London Fire Brigade (LFB)/NHS Concordat Seminar
LFB Headquarters, Southwark - 30th September 2015
1 – Welcome
AC Neil Orbell, Fire Safety (Statutory & Community), LFB
Hospital maintenance is very expensive and is subject to many different standards and pieces of guidance. What is your opinion of risk based maintenance in hospitals?
Where you can justify such an approach based on local knowledge and a sound risk based strategy, that is fine.
When can we expect a resolution to the UwFS process as we have not received the holding letter?
Holding letters have been issued to all Trusts appealing against a break glass related UwFS. LFB will check to whom the letter was addressed and confirm this with the Trust involved. The review process itself is complex, the legislation in this area is not clear and LFB must be happy with the decision before it can be communicated to the Trust. The information gathering process is complete but the decision in each case must be presented to LFB for ‘final approval’ before it can be issued to the Trusts in question. At present, LFB cannot put a timescale on when the process will be completed.
There appears to be a lot of inconsistencies and errors in invoicing for UwFS; some sites receive many, some none and some invoices that aren’t even for the Trust they are addressed to.
Apologies for the inconsistencies, LFB will address all the incorrect invoices with intent to place invoicing on a ‘proper business footing’.

2 – False Alarms - A Manufacturer’s Perspective
Mark Dawson, Key Account Manager (UK Sales Team), Apollo Fire Detectors Ltd
Will the new Soteria detector (and the flush version) be backward compatible with older systems?
We have a mix of Gent and Apollo detectors on our hospital site. Gent detectors are guaranteed for 20 years and their newer devices also integrate with emergency lighting. Is this something Apollo does or plans to do?
Apollo detectors are guaranteed for 10 years (but usually last a lot longer). There are no plans to integrate Apollo detection devices with emergency lighting but the feedback will be passed back to the management team for consideration.

3 – Future of the Concordat
Phil Gibbs, Inspecting Officer & Hospital Team Manager, Business Support Group, LFB
It may be appropriate for NAHFO to facilitate such meetings but do they have the recognition required to promote fire safety matters to the level required?
It could be argued that the Concordat doesn’t reach Trust Director level at present anyway.

4 - Fire Safety in Multiple Occupancy NHS Premises
John Brett, Head of Health, Safety, Security & Fire (London), NHS Property Services Ltd
Paul Digby, Area Health, Safety, Security & Fire Mgr, (NW London), NHS Property Services Ltd
What are NHS PS doing to ensure tenants co-operate with each other?
Where there are no NHS PS employees on-site most tenants are very good. Where there are NHS PS employees on-site, they will co-ordinate with other tenants to explain their responsibilities under the RRO 2005 and they can also call on the local enforcing authority to assist in explaining these requirements if necessary. Where sites such as Health Centres consist of many smaller tenants it is often more difficult.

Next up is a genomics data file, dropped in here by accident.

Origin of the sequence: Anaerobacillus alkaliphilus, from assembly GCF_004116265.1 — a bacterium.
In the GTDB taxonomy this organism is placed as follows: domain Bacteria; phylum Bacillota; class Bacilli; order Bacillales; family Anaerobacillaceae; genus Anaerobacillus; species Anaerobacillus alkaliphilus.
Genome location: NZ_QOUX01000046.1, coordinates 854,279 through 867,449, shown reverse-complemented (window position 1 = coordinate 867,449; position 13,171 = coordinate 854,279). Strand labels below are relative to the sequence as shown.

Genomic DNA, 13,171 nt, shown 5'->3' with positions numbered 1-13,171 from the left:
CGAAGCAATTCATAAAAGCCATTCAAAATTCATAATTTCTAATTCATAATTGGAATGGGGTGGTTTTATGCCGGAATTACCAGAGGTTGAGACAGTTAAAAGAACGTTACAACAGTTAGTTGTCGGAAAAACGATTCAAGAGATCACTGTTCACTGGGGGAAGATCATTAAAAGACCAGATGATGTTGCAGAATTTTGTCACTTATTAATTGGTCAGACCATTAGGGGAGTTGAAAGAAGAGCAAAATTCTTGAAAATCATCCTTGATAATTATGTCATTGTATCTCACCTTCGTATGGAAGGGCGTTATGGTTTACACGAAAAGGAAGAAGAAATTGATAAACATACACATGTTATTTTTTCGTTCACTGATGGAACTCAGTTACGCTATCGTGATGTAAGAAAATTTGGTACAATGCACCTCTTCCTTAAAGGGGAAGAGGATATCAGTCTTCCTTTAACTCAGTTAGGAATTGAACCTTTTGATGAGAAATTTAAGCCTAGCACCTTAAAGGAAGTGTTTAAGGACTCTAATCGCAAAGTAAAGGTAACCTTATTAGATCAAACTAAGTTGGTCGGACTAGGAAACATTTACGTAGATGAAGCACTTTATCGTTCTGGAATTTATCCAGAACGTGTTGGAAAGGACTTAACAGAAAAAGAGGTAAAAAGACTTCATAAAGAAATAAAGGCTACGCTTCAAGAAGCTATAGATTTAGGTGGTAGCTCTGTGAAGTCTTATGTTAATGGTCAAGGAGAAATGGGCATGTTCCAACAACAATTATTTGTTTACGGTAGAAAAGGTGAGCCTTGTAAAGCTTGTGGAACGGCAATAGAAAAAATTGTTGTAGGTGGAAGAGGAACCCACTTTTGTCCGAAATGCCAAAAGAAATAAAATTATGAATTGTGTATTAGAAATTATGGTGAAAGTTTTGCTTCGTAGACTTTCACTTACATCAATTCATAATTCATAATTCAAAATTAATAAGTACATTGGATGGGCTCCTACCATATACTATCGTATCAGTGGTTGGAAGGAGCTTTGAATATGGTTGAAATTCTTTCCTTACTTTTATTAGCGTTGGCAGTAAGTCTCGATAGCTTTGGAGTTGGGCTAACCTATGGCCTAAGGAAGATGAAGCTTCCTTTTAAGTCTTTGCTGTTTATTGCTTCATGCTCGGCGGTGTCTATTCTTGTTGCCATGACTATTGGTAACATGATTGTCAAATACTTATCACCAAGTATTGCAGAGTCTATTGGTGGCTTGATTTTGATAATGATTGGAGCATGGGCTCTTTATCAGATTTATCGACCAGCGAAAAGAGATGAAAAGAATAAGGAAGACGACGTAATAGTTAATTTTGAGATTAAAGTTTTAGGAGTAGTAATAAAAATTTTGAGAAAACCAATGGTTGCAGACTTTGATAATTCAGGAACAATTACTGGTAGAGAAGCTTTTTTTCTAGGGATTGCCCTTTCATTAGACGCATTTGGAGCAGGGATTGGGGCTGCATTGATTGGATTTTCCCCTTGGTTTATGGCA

Some larger employers in buildings prevent their employees from talking to other tenants so that they don’t take on responsibility for the RRO.
In such instances, NHS PS will go back to the larger employer to encourage engagement with other tenants in the building.
You have suggested that the local enforcement authority steps in to decide who is responsible. They have said that this should be defined locally and they will decide if it is appropriate when they inspect.
‘Regulatory Reform (Fire Safety) Order 2005: Guidance Note 1’ defines this responsibility.
If 75% of tenants have no lease or licence, should you not look to introduce a lease or licence for all tenants that defines their responsibilities and those of the landlord?
Yes and this is something we are working on at present.

5 – Approved Inspections & Building Regulation Inspections
Paul Robinson, Harwood Building Control Approved Inspectors Ltd

No questions.

6 – Royal United Hospital ITU Fire, Bath
Dr Mark Turner, Senior Anaesthetic Registrar, Southmead Hospital, Bristol

No questions.

7 – Salvage Considerations – Who’s Responsible?
Paul Bishop, Chairman of NAHFO London Branch & Fire Safety Manager, Royal Marsden NHS Foundation Trust
I can see the value in being able to identify and locate valuable equipment but would it not place staff at risk by entering the building following a fire unless lead by LFB.
We wouldn’t expect a member of staff to re-enter an unsafe building following a fire. LFB will tackle the fire and only when they declare it safe would we consider salvage of valuable equipment, perhaps lead by LFB with direction from staff from the unit.
Following a fire incident there is often an exclusion zone in the area. If LFB is recovering valuable equipment it is likely they will have limited knowledge both of what to salvage and its location in the building.
Agree but this is why it is important to have detailed salvage cards, floor plans and asset locations recorded to make LFB’s job easier.

8 – Fire Door Maintenance: A Risk Based Approach
Mazin Daoud, Fire Safety Engineer, Sodexo ‘Quality of Life’ Services

No questions.